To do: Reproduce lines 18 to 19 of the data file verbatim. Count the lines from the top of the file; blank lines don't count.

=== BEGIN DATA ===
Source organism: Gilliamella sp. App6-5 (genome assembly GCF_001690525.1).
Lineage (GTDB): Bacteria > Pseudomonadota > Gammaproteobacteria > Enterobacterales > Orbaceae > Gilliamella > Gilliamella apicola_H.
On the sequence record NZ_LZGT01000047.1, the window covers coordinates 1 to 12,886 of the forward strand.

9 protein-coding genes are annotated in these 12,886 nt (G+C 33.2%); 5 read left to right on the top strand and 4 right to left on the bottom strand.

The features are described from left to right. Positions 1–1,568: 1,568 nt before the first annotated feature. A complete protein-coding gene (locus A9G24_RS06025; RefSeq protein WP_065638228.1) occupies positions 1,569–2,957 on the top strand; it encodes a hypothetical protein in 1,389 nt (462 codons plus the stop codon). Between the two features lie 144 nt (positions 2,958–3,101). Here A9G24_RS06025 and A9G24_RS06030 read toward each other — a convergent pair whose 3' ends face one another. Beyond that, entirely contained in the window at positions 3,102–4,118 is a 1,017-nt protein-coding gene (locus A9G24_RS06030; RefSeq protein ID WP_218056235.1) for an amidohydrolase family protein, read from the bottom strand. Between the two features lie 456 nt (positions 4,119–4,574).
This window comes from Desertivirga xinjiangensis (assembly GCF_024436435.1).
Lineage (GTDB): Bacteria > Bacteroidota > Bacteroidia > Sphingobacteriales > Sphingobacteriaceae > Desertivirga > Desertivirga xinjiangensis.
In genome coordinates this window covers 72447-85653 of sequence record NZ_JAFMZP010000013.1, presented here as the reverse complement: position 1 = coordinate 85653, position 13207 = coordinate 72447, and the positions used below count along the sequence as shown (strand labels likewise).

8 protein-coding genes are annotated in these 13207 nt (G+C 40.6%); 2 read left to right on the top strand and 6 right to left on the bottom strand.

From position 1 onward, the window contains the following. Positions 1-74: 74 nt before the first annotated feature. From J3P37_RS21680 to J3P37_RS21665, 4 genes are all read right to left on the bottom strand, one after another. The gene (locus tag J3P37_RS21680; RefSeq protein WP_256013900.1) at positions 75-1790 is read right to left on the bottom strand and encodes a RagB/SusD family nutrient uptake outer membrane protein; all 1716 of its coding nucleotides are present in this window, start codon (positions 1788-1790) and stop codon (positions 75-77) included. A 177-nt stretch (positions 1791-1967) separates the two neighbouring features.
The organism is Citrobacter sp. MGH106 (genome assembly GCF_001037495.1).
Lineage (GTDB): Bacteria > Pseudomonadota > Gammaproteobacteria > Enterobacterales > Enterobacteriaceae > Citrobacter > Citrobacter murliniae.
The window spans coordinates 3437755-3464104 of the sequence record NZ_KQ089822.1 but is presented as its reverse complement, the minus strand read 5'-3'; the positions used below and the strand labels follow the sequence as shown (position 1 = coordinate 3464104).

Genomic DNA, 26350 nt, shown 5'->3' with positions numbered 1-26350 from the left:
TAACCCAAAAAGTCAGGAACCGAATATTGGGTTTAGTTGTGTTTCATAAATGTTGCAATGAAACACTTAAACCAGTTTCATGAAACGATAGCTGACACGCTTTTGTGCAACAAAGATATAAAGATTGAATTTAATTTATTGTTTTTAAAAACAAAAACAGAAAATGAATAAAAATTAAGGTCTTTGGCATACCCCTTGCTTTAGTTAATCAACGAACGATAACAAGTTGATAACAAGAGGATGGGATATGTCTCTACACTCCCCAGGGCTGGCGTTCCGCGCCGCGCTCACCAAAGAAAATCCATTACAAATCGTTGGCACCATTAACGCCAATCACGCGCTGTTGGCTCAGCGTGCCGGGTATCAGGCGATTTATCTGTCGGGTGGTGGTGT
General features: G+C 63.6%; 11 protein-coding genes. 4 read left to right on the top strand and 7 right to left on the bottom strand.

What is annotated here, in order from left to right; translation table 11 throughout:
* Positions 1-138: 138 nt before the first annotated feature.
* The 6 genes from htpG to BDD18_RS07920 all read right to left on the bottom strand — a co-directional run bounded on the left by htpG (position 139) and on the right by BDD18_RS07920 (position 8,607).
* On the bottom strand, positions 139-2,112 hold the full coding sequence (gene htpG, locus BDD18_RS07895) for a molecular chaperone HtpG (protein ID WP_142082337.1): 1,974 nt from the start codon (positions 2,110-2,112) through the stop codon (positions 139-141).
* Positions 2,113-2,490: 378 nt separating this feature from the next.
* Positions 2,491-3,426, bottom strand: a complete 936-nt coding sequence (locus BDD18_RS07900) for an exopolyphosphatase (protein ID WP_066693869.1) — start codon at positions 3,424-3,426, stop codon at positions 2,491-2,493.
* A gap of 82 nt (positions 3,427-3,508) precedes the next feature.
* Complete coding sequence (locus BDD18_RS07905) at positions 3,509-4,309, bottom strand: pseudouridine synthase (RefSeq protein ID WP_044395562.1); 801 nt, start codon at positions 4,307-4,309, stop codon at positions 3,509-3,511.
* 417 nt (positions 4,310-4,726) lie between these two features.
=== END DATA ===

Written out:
* Positions 1-138: 138 nt before the first annotated feature.
* The 6 genes from htpG to BDD18_RS07920 all read right to left on the bottom strand — a co-directional run bounded on the left by htpG (position 139) and on the right by BDD18_RS07920 (position 8,607).